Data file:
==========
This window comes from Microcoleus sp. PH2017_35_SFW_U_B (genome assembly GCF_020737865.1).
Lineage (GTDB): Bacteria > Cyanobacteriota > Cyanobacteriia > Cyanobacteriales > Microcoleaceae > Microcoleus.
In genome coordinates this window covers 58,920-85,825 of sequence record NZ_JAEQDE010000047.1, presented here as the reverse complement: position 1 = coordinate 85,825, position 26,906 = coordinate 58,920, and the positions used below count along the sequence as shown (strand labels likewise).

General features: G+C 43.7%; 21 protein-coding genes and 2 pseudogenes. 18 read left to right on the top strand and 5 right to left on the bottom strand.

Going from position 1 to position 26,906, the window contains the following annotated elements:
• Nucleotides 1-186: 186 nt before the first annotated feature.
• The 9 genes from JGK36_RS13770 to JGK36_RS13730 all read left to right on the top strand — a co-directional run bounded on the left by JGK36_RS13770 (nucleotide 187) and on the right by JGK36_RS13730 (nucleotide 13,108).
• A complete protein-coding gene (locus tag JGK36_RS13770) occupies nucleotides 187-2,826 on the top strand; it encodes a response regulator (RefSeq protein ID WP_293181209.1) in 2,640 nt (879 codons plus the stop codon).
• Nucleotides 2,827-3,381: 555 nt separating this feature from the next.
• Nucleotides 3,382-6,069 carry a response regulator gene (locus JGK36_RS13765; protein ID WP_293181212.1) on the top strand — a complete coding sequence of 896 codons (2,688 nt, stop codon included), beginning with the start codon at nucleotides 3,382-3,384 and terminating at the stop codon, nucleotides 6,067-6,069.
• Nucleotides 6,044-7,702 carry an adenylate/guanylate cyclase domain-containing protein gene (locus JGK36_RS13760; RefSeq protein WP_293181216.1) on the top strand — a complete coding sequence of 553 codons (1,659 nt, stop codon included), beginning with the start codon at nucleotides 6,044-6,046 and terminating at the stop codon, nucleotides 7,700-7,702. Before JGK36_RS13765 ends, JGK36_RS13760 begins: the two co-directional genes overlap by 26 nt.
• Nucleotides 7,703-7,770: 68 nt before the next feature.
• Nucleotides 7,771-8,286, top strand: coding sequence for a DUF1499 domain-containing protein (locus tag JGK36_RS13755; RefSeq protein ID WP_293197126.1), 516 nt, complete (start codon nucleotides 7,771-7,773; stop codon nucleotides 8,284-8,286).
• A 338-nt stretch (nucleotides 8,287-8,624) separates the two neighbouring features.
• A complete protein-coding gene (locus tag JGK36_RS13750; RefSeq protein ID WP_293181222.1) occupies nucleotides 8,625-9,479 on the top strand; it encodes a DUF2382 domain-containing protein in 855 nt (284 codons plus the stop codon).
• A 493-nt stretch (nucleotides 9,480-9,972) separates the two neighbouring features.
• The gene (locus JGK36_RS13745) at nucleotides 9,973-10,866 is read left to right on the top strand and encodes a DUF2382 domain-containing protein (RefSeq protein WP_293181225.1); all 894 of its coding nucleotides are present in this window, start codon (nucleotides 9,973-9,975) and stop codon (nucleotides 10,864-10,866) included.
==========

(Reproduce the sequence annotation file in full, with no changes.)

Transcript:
This window comes from Microcoleus sp. PH2017_35_SFW_U_B (genome assembly GCF_020737865.1).
Lineage (GTDB): Bacteria > Cyanobacteriota > Cyanobacteriia > Cyanobacteriales > Microcoleaceae > Microcoleus.
In genome coordinates this window covers 58,920-85,825 of sequence record NZ_JAEQDE010000047.1, presented here as the reverse complement: position 1 = coordinate 85,825, position 26,906 = coordinate 58,920, and the positions used below count along the sequence as shown (strand labels likewise).

General features: G+C 43.7%; 21 protein-coding genes and 2 pseudogenes. 18 read left to right on the top strand and 5 right to left on the bottom strand.

Going from position 1 to position 26,906, the window contains the following annotated elements:
• Nucleotides 1-186: 186 nt before the first annotated feature.
• The 9 genes from JGK36_RS13770 to JGK36_RS13730 all read left to right on the top strand — a co-directional run bounded on the left by JGK36_RS13770 (nucleotide 187) and on the right by JGK36_RS13730 (nucleotide 13,108).
• A complete protein-coding gene (locus tag JGK36_RS13770) occupies nucleotides 187-2,826 on the top strand; it encodes a response regulator (RefSeq protein ID WP_293181209.1) in 2,640 nt (879 codons plus the stop codon).
• Nucleotides 2,827-3,381: 555 nt separating this feature from the next.
• Nucleotides 3,382-6,069 carry a response regulator gene (locus JGK36_RS13765; protein ID WP_293181212.1) on the top strand — a complete coding sequence of 896 codons (2,688 nt, stop codon included), beginning with the start codon at nucleotides 3,382-3,384 and terminating at the stop codon, nucleotides 6,067-6,069.
• Nucleotides 6,044-7,702 carry an adenylate/guanylate cyclase domain-containing protein gene (locus JGK36_RS13760; RefSeq protein WP_293181216.1) on the top strand — a complete coding sequence of 553 codons (1,659 nt, stop codon included), beginning with the start codon at nucleotides 6,044-6,046 and terminating at the stop codon, nucleotides 7,700-7,702. Before JGK36_RS13765 ends, JGK36_RS13760 begins: the two co-directional genes overlap by 26 nt.
• Nucleotides 7,703-7,770: 68 nt before the next feature.
• Nucleotides 7,771-8,286, top strand: coding sequence for a DUF1499 domain-containing protein (locus tag JGK36_RS13755; RefSeq protein ID WP_293197126.1), 516 nt, complete (start codon nucleotides 7,771-7,773; stop codon nucleotides 8,284-8,286).
• A 338-nt stretch (nucleotides 8,287-8,624) separates the two neighbouring features.
• A complete protein-coding gene (locus tag JGK36_RS13750; RefSeq protein ID WP_293181222.1) occupies nucleotides 8,625-9,479 on the top strand; it encodes a DUF2382 domain-containing protein in 855 nt (284 codons plus the stop codon).
• A 493-nt stretch (nucleotides 9,480-9,972) separates the two neighbouring features.
• The gene (locus JGK36_RS13745) at nucleotides 9,973-10,866 is read left to right on the top strand and encodes a DUF2382 domain-containing protein (RefSeq protein WP_293181225.1); all 894 of its coding nucleotides are present in this window, start codon (nucleotides 9,973-9,975) and stop codon (nucleotides 10,864-10,866) included.